Commentary 13 Dec 2012 11:03 pm
I knew it was coming.
I woke up Saturday with a scratchy throat, sinus drainage and a pounding headache. For most of the day, I ignored my symptoms and soldiered through, pretending I wasn’t getting sick. By sundown, however, I was looking for the license number of the truck that hit me. I crawled in bed early and slept fitfully.
On Sunday morning, I felt no better and started weighing options. In the coming week, I had zero time to see my doctor, nor did I have the luxury at semester’s end to take off a day to recuperate from anything less than full-bore cardiac arrest. *
My best option, I decided, was an immediate care center in Louisville, where I waited for almost two hours before having my throat swabbed (no strep, thankfully), coughing a few times for the doctor, and leaving with a prescription to fill.
The line at the pharmacy was long both to drop off and, an hour later, to pick up. Lots of sick people, apparently. By Sunday night, I was feeling better, maybe because the medicine worked that quickly, maybe because of the much-underrated placebo effect, maybe both.
Seeing a doctor and filling a prescription are no-brainers because I am one of the fortunate Americans with health insurance. For the working poor without such benefits, the scenario would play out differently.
Without insurance, I would wait out symptoms instead of going to the doctor, ransacking the medicine cabinet for over-the-counter remedies or some half-finished prescription from years past. The latter is less effective and dangerous, but when money’s tight, you do what you must.
I wouldn’t want to take a day off work because if my job were part time or low-paying or both, I likely wouldn’t have the luxury of sick time. Instead, I would muddle through as best I could, hoping co-workers would cover for me as I had for them when they were sick.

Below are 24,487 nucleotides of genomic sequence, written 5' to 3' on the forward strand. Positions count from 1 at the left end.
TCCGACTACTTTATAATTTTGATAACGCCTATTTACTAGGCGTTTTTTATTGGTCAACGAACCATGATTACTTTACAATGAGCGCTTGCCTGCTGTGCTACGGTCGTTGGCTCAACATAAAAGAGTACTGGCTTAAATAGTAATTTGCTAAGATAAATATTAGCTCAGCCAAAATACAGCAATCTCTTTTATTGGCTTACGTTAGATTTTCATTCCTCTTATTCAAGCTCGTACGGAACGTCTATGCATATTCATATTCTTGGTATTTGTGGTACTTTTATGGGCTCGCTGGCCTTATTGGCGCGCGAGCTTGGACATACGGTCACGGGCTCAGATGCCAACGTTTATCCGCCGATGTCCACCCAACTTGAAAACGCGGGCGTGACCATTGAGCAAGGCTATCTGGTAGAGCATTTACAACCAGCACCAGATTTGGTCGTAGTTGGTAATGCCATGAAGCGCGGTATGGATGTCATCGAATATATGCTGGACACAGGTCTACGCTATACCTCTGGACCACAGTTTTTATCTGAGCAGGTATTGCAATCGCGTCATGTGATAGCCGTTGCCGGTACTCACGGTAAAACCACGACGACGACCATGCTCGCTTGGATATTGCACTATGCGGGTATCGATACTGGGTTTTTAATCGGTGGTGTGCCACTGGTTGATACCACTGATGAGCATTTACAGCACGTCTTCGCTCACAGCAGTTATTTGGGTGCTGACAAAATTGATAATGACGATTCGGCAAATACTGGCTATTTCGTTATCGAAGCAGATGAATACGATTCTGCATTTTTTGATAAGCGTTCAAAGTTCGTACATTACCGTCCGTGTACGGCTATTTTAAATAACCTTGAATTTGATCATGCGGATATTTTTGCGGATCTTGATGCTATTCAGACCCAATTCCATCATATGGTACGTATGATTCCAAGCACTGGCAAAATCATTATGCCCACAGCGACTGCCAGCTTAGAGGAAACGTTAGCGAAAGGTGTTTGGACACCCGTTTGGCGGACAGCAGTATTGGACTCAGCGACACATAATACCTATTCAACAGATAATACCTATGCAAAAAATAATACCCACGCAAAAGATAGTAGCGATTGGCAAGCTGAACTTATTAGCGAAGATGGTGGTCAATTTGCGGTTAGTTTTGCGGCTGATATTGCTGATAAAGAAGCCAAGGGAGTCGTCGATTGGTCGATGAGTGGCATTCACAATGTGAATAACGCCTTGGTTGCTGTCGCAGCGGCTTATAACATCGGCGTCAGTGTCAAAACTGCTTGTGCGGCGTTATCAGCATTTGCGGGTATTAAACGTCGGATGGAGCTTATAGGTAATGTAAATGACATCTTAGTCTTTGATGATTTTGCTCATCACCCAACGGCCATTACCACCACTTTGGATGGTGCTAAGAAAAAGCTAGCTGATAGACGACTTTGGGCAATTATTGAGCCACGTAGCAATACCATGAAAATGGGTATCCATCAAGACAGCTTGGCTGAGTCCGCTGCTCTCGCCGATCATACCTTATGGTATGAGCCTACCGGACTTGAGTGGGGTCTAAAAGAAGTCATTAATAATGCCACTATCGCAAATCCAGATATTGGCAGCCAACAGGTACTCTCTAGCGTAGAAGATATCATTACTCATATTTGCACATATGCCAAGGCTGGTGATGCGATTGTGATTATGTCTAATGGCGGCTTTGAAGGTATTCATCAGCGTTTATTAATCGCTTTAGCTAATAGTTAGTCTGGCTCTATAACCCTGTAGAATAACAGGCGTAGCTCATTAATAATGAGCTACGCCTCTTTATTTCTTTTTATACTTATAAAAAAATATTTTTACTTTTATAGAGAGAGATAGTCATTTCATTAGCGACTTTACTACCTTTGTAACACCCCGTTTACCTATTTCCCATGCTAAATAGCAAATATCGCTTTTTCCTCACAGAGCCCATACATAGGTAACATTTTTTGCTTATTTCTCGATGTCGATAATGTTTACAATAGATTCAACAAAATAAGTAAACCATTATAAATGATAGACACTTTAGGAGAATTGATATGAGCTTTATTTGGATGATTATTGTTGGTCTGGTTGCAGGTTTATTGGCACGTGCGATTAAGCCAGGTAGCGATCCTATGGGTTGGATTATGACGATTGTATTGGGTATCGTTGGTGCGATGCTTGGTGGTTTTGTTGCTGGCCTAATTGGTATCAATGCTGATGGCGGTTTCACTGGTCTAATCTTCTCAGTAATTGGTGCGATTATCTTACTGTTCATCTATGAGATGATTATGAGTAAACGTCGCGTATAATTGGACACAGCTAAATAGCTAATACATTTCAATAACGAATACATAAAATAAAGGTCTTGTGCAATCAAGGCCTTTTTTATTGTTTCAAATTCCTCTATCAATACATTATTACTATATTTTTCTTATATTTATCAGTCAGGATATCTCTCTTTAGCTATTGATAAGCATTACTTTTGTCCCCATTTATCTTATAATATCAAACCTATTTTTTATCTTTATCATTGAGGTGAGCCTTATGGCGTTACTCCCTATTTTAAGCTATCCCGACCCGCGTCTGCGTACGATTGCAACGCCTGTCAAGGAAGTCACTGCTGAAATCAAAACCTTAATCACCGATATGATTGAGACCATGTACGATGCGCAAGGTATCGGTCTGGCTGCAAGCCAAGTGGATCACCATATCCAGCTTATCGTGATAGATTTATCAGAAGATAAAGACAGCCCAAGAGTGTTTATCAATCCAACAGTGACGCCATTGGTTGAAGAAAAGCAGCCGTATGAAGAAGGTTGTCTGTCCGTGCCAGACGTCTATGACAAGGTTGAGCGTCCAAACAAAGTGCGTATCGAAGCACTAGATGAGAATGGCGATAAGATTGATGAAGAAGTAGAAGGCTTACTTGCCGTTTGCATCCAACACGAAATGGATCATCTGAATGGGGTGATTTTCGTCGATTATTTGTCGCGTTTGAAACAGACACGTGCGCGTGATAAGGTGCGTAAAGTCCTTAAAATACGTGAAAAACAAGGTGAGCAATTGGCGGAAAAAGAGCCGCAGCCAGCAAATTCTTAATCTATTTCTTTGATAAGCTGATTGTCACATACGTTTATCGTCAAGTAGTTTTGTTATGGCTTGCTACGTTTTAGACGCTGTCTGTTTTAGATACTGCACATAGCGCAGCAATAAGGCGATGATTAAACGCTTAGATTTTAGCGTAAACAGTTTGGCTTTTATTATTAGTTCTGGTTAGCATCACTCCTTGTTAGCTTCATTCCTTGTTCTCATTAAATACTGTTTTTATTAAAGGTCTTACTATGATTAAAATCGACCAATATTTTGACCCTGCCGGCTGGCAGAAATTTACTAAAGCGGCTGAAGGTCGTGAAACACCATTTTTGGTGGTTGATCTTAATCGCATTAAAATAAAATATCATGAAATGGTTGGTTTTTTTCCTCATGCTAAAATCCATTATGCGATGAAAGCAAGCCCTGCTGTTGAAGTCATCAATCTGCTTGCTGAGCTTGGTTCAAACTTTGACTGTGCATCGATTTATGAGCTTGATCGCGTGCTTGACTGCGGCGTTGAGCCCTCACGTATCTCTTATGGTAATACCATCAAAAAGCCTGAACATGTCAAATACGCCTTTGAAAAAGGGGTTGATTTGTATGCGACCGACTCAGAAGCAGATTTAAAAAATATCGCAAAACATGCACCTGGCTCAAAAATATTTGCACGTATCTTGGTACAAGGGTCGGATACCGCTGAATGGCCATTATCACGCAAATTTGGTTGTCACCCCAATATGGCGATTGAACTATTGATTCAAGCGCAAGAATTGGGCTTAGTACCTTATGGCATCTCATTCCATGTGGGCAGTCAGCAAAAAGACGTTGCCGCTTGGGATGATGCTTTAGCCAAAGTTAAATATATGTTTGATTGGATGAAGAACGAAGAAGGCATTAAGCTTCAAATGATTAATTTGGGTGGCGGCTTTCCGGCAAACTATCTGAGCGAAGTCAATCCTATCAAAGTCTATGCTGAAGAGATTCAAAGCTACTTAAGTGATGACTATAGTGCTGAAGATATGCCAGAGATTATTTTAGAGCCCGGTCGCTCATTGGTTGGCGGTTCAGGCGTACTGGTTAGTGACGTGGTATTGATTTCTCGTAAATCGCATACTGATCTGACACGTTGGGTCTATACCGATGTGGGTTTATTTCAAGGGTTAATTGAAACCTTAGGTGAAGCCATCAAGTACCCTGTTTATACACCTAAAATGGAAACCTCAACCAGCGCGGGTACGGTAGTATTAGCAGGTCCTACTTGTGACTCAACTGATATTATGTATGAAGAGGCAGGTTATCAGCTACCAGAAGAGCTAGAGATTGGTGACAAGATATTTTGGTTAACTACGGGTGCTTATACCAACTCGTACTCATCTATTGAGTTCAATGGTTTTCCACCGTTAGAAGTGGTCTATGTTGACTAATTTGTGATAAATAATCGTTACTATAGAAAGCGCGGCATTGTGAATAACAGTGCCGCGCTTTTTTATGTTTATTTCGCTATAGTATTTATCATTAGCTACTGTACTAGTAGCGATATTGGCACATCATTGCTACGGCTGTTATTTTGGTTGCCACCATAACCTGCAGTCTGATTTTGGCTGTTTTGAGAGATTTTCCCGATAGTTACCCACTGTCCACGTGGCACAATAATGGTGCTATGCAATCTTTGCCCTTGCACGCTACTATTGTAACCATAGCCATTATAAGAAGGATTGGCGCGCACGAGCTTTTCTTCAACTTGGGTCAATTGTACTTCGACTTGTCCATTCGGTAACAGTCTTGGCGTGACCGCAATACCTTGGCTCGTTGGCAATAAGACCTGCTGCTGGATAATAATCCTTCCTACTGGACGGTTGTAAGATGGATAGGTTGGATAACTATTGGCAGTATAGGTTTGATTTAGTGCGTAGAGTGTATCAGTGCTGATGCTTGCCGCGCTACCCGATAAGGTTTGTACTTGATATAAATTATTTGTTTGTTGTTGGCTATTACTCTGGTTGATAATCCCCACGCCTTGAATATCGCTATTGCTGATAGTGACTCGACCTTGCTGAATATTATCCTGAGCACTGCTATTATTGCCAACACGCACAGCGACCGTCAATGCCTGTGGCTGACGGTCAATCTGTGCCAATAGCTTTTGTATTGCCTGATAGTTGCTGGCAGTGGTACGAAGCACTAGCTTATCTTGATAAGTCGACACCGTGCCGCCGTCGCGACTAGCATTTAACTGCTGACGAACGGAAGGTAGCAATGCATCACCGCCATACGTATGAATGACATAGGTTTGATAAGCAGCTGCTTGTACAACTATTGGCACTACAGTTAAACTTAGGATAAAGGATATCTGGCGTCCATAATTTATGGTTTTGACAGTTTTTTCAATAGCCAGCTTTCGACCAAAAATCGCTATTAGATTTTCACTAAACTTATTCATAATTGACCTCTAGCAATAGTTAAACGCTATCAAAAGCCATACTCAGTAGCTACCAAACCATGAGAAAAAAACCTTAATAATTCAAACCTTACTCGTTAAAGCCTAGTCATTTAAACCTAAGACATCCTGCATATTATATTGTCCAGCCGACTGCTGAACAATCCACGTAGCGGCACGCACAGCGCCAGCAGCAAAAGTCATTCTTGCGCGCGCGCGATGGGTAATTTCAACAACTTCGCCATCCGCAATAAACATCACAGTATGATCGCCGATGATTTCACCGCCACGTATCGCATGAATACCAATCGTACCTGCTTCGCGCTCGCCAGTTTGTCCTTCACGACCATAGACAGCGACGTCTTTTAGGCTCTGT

Without timely medical care, it would almost certainly take me longer to recuperate, during which time I could infect friends, co-workers and family. Getting my kids sick is a double-whammy, because then I’d have to take time off to care for them, which would further hurt my finances, or find somebody reliable to watch them, which is sometimes problematic.
If the infection settled in my lungs, I could end up with pneumonia, which could send me to the emergency room. Without insurance, I could rack up a considerable bill there, much more than the cost of a routine office visit back when my symptoms were limited to coughing and a tightness in the chest. Maybe the hospital would write me off as a charity case, or maybe it wouldn’t.
My debt could climb, leading me to a second, third or even fourth part-time job to stay solvent. Likely, I would put off routine checkups, meaning conditions that could be caught earlier wouldn’t be, leading to longer illnesses and a further erosion of my finances and my quality (and length) of life.
It’s a vicious, rotten cycle, and it comes from our curious belief that health care is a benefit and an entitlement, but not a right.
Analysts like to throw around numbers to demonstrate how the Patient Protection and Affordable Care Act will destroy health care as we know it and how it’s impossible for the system to remain solvent if we suddenly provide insurance for 94 percent of Americans. Doctor shortages, higher prices and the ascendency of hospitals and bureaucracies over physicians have all been threatened. Scare tactics, all.
Yet if the people in charge of implementation at the state and federal levels drag their feet, obfuscate, and throw up roadblocks at every turn, instead of working proactively to make changes work and fix a flawed piece of legislation which was, after all, the best that could be passed given the political climate of the time, then failure is virtually assured.
We are the United States of America, which found a way to spend $695 billion on the military in fiscal year 2011 alone, so we can surely find a way to implement a law that will provide medical care to the vast majority of the nation. If that means taxes must go up, mine included, then so be it.
Because — bottom line — health care for all is the responsible, moral, right thing to do.
Being sick is no fun. Being sick without insurance is worse.
*Update: Pride goeth before a fall. I ended up back at the doctor’s later in the week, diagnosed with flu, and flat on my back for several days. It turns out my body didn’t care about my work schedule at all.
@cschillig on Twitter
Originally published on Dec. 13, 2012, in The Alliance Review.